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Beyond Laminar Fate: Toward a Molecular Classification of Cortical Projection/Pyramidal Neurons

Hevner R.F.a · Daza R.A.M.a · Rubenstein J.L.R.c · Stunnenberg H.d · Olavarria J.F.b · Englund C.a

Author affiliations

aDepartment of Pathology, University of Washington, Harborview Medical Center and bDepartment of Psychology, University of Washington, Seattle, Wash., and cDepartment of Psychiatry, Nina Ireland Laboratories, UCSF, SanFrancisco, Calif., USA; dDepartment of Molecular Biology, University of Nijmegen, Nijmegen, TheNetherlands

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Dev Neurosci 2003;25:139–151

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Article / Publication Details

First-Page Preview
Abstract of Paper

Received: February 25, 2003
Accepted: March 21, 2003
Published online: September 15, 2003
Issue release date: September 2003

Number of Print Pages: 13
Number of Figures: 6
Number of Tables: 1

ISSN: 0378-5866 (Print)
eISSN: 1421-9859 (Online)

For additional information: https://www.karger.com/DNE

Abstract

Cortical projection neurons exhibit diverse morphological, physiological, and molecular phenotypes, but it is unknown how many distinct types exist. Many projection cell phenotypes are associated with laminar fate (radial position), but each layer may also contain multiple types of projection cells. We have investigated two hypotheses: (1) that different projection cell types exhibit characteristic molecular expression profiles and (2) that laminar fates are determined primarily by molecular phenotype. We found that several transcription factors were differentially expressed by projection neurons, even within the same layer: Otx1 and Er81, for example, were expressed by different neurons in layer 5. Retrograde tracing showed that Er81 was expressed in corticospinal and corticocortical neurons. In contrast, Otx1 has been detected only in corticobulbar neurons [Weimann et al., Neuron 1999;24:819–831]. Birthdating demonstrated that different molecularly defined types were produced sequentially, in overlapping waves. Cells adopted laminar fates characteristic of their molecular phenotypes, regardless of cell birthday. Molecular markers also revealed the locations of different projection cell types in the malformed cortex of reeler mice. These studies suggest that molecular profiles can be used advantageously for classifying cortical projection cells, for analyzing their neurogenesis and fate specification, and for evaluating cortical malformations.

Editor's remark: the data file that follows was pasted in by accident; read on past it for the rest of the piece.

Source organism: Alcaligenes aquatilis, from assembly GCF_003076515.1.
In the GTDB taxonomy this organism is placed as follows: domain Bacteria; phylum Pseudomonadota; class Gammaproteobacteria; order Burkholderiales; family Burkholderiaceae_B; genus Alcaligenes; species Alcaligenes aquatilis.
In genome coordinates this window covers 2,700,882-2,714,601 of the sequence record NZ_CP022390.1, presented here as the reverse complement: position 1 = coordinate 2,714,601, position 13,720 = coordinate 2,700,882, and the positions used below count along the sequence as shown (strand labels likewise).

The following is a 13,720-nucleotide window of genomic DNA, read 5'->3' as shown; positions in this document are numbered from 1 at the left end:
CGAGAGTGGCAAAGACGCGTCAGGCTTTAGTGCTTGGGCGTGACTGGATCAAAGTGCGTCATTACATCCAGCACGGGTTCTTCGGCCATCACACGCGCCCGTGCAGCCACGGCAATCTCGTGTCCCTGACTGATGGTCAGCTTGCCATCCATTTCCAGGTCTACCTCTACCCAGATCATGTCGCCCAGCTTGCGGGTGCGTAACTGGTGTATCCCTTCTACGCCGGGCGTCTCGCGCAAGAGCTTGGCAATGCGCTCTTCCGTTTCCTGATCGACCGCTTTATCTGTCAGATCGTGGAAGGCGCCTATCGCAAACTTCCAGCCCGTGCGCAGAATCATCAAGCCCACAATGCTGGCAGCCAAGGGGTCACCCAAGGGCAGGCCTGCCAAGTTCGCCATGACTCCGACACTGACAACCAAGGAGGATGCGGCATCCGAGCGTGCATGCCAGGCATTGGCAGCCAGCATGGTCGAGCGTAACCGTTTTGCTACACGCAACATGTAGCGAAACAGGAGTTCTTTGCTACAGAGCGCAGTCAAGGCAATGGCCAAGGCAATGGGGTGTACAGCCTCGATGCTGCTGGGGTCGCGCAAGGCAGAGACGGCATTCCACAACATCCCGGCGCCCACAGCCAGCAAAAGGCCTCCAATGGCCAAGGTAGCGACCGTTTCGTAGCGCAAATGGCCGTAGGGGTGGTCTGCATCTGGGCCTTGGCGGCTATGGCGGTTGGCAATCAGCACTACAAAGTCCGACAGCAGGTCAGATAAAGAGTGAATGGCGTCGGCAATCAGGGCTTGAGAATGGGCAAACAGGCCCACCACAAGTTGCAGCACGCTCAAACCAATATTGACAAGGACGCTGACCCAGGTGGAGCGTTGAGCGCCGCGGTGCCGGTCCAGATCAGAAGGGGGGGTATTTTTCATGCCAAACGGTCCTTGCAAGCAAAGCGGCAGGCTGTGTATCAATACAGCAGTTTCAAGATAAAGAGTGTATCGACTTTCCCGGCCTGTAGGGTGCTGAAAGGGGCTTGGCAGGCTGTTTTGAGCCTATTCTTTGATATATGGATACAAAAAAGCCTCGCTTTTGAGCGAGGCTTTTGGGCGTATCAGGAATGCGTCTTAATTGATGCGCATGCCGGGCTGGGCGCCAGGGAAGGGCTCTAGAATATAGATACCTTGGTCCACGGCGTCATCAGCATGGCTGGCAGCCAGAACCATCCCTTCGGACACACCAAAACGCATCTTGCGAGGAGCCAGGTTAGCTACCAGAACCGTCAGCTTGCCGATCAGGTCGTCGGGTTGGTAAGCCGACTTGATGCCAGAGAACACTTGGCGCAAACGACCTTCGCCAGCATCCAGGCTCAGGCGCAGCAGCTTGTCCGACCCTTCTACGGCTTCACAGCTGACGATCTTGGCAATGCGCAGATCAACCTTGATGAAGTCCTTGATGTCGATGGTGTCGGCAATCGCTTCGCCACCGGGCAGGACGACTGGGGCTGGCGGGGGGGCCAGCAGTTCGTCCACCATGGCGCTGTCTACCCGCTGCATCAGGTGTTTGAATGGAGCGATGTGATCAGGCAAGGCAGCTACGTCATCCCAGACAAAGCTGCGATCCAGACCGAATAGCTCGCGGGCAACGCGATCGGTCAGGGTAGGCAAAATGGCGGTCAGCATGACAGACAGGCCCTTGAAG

© 2003 S. Karger AG, Basel


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Article / Publication Details

First-Page Preview
Abstract of Paper

Received: February 25, 2003
Accepted: March 21, 2003
Published online: September 15, 2003
Issue release date: September 2003

Number of Print Pages: 13
Number of Figures: 6
Number of Tables: 1

ISSN: 0378-5866 (Print)
eISSN: 1421-9859 (Online)

For additional information: https://www.karger.com/DNE


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